The Same [H]

Vagabonds [N1]

Words Like Freedom [N1]

Madam and Her Madam [N1]

Freedom [1] [N1]

Madam’s Calling Cards [N1]

Silhouette [N1]

Theme for English B [N1, N2]

Goodbye Christ [H]

Air Raid over Harlem [H]

Johannesburg Mines [H]

The English [H]

Radioactive Red Caps [H]

The Big Sea [N2, H]

When the Negro Was in Vogue [N2, H]

Harlem Literati [N2]

Downtown [N2]

The Sweet Flypaper of Life [with Roy DeCarava photographs]

Essay on Pudd’nhead Wilson


JOHN STEINBECK (1902–1968) [N1, H]

The Leader of the People [N1]

The Chrysanthemums [H]

from The Grapes of Wrath [H]
----------- Chapter One
----------- Chapter Five
Kay Boyle (1903-1993) [H]

A Communication to Nancy Cunard

Home (story about a Black GI who is nice to a German kid)
COUNTEE CULLEN (1903–1946) [N1, N2, H]

Yet Do I Marvel [N1, N2 H]

Pagan Prayer [H]

Tableau [N2]

Incident [N1, N2, H]

From the Dark Tower [H]

Simon the Cyrenian Speaks [H]

Saturday’s Child [N2]

The Shroud of Color [N2]

Heritage [N1, N2, H]

Scottsboro, Too, Is Worth Its Song [H]

To John Keats, Poet, at Spring Time [N2]

From the Dark Tower [N1, N2]

Uncle Jim [N1]

Younghill Kang (1903-1972) [H]

from East Goes West
----------- Part One, Book Three
D'Arcy McNickle (1904-1977)[H]

Hard Riding

Lillian Hellman (1905-1984) [H]

from Scoundrel Time
STANLEY KUNITZ (1905–2006) [N1]

Father and Son

After the Last Dynasty


The Wellfleet Whale

From Barrio Boy

ROBERT PENN WARREN (1905–1989) [N1, H]

Bearded Oaks [N1]

Audubon [N1]

I. Was Not the Lost Dauphin

VI. Love and Knowledge

VII. Tell Me a Story

American Portrait: Old Style [N1]

Mortal Limit [N1]

Founding Fathers, Early-Nineteenth-Century Style, Southeast U.S.A. [H]
Infant Boy at Midcentury [H]
The Leaf [H]
Evening Hawk [H]
Heart of Autumn [H]
Amazing Grace in the Back Country [H]
Fear and Trembling [H]

From Band of Angels

From Desegregation: The Inner Conflict of the South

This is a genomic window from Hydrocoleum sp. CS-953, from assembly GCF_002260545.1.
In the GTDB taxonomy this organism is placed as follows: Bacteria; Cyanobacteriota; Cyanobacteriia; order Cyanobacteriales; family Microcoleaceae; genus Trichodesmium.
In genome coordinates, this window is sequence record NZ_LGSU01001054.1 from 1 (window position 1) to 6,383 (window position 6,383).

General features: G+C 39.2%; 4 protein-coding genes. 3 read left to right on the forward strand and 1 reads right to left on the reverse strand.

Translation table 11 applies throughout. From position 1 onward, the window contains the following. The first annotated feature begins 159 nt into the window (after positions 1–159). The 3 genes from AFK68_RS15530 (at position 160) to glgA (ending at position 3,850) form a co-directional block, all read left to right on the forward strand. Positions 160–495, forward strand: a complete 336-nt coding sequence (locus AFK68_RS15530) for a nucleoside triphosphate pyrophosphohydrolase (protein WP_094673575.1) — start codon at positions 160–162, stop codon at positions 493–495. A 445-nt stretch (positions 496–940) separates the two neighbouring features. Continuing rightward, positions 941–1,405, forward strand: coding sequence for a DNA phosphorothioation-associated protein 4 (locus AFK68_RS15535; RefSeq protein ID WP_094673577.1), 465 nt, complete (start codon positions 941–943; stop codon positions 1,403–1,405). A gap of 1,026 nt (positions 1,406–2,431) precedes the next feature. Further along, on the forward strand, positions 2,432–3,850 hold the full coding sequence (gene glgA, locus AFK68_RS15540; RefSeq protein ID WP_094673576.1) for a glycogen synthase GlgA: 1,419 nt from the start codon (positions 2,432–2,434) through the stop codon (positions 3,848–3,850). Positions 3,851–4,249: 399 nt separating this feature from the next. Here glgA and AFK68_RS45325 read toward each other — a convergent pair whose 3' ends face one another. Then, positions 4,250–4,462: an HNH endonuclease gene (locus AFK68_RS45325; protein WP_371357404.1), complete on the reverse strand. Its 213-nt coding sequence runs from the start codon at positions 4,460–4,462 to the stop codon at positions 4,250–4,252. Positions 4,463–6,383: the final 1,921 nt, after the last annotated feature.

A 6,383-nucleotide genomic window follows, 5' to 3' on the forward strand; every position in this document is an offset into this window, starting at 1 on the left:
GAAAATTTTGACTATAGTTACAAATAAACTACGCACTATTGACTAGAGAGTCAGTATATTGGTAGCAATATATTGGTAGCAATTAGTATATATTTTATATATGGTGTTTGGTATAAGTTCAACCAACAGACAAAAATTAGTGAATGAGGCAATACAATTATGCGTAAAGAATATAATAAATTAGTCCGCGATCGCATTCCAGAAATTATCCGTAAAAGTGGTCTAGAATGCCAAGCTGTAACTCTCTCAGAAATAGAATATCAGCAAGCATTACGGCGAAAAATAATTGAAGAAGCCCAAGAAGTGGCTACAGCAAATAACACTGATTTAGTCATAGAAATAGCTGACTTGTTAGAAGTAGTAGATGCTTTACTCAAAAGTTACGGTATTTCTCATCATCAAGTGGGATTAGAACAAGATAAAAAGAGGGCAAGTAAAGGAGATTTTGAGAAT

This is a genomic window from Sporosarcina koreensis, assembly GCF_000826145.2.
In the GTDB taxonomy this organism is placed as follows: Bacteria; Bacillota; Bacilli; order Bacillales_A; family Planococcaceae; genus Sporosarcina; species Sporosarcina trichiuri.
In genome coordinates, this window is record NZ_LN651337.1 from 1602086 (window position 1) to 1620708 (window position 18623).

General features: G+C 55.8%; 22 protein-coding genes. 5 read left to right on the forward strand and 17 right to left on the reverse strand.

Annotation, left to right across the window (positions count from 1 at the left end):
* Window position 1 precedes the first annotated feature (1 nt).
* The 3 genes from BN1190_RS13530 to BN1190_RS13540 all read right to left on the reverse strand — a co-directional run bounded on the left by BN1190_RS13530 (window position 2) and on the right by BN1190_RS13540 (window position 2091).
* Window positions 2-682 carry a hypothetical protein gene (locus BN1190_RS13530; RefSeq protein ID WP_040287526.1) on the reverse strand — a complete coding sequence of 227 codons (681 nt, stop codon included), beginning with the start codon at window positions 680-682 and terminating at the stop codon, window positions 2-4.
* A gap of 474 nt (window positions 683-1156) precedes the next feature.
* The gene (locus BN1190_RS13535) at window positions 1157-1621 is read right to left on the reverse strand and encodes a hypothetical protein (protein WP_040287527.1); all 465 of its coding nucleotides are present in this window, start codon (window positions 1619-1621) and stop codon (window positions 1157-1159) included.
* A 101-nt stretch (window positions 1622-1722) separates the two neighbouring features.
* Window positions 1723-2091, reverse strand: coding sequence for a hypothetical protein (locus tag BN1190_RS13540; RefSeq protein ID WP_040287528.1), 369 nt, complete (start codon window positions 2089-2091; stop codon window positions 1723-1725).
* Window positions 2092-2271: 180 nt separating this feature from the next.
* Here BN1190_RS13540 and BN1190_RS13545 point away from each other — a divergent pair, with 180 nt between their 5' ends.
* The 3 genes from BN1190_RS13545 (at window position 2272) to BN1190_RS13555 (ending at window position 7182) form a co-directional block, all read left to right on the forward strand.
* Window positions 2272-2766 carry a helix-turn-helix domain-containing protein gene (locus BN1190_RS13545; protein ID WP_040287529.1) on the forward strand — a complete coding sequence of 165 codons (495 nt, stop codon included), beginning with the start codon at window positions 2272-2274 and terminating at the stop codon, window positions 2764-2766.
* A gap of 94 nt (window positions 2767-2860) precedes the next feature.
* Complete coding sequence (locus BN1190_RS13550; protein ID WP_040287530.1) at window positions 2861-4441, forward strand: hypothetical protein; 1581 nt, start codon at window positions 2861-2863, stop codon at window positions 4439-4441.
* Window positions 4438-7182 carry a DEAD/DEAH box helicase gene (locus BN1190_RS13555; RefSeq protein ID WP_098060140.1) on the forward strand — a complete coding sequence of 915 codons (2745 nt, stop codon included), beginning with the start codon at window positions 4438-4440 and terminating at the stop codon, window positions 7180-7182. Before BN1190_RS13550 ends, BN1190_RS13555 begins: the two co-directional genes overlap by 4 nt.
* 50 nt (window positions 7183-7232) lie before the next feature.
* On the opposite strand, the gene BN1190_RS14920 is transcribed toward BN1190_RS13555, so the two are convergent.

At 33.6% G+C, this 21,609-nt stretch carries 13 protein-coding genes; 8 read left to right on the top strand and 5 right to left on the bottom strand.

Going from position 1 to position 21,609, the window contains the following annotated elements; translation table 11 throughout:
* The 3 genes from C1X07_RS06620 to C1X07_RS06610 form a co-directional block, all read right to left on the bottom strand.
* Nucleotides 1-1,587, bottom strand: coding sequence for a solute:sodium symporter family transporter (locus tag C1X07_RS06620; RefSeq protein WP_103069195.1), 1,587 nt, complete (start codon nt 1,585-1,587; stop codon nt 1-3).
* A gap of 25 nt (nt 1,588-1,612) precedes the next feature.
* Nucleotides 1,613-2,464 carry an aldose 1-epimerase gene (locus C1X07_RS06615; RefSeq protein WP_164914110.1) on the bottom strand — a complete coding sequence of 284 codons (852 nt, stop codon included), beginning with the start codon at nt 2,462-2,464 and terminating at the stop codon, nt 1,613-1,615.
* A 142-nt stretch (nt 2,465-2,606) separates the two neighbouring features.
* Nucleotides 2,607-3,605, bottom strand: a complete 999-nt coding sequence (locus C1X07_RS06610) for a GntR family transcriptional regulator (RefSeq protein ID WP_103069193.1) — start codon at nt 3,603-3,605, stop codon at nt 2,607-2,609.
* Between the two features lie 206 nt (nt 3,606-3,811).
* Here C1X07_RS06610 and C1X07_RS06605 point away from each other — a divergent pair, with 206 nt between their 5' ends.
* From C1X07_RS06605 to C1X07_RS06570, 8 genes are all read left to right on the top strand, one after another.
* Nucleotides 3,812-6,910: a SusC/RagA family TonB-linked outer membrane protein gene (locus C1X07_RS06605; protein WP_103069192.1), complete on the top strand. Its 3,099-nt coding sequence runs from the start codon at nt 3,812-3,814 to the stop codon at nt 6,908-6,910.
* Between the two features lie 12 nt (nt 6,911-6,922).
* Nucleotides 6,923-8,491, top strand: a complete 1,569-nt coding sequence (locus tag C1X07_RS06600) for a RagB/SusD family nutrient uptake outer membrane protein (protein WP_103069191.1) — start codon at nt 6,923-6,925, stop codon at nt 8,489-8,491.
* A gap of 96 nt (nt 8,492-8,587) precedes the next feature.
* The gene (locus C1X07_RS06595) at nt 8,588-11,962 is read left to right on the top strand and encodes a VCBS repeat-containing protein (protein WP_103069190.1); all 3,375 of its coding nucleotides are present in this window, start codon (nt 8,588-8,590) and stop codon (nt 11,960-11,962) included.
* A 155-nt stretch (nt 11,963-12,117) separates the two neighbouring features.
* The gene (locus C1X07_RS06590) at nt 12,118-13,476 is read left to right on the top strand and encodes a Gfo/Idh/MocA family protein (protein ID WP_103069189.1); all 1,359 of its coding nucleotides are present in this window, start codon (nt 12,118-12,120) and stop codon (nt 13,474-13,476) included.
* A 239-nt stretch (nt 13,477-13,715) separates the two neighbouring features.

WARING CUNEY (1906-1976)

The Death Bed

No Images

Hard Time Blues [three poems by an unfortunately forgotten black poet]
Joseph Kalar (1906-1972) [H]


Clifford Odets (1906-1963) [H]

Waiting for Lefty

Saunders Redding (1906-1988) [H]

from No Day of Triumph
----------- Chapter One, Troubled in Mind
HELENE JOHNSON (1907–1995) [N2]


Sonnet to a Negro in Harlem

Remember Not

DOROTHY WEST (1907–1998) [N2]

The Living Is Easy

Part One

Chapter 1 [Cleo]

Chapter 2 [Cleo’s High Jinks]

Chapter 3 [Cleo Goes North]

RICHARD WRIGHT (1908–1960) [N1, N2, H]

The Man Who Was Almost a Man [N1]

Blueprint for Negro Writing [N2]

The Ethics of Living Jim Crow, an Autobiographical Sketch [N2]

Long Black Song [N2]

The Man Who Lived Underground [N2]

Bright and Morning Star [H]
Between the World and Me [H]

From Native Son

Black Boy [N2]

Chapter XIII [Booklist]

Chapter XVI [Chicago]

From White Man Listen!

Albert Maltz (1908-1985) [H]

The Happiest Man on Earth

THEODORE ROETHKE (1908–1963) [N1, H]

Cuttings [N1]

Cuttings (later) [N1]

Root Cellar [N1, H]

Big Wind [N1, H]

Weed Puller [N1]

Frau Bauman, Frau Schmidt, and Frau Schwartze [N1, H]

Child on Top of a Greenhouse [N1]

My Papa’s Waltz [N1]

Dolor [N1]

Night Crow [N1]

The Lost Son [N1, H]

The Flight [H]

The Return [H]

It was beginning winter [H]

The Waking [N1]

Elegy for Jane [N1]

I Knew a Woman [N1]

Wish for a Young Wife [N1]

In a Dark Time [N1]

Elegy [H]

My Papa’s Waltz [H]

CHESTER B. HIMES (1909–1984) [N2]

To What Red Hell

From Cotton Comes to Harlem

From The Quality of Hurt

Edwin Rolfe (1909-1954) [H]

Season of Death

First Love
EUDORA WELTY (1909–2001) [N1, H]

Petrified Man [N1]

The Wide Net [H]
CHARLES OLSON (1910–1970) [N1, H]

The Maximus Poems [N1, H]

I, Maximus of Gloucester, to You [N1, H]

Maximus, to Himself [N1, H]

[When do poppies bloom] [N1]

Celestial Evening, October 1967 [N1]

The Kingfishers [H]

For Sappho, Back [H]

From Projective Verse [N1]
PIETRO di DONATO (1911–1992) [N1, H]

Christ in Concrete

ELIZABETH BISHOP (1911–1979) [N1, H]

The Man-Moth [N1, H]

The Fish [N1, H]

At the Fishhouses [H]

Filling Station [H]

Over 2,000 Illustrations and a Complete Concordance [N1]

The Bight [N1]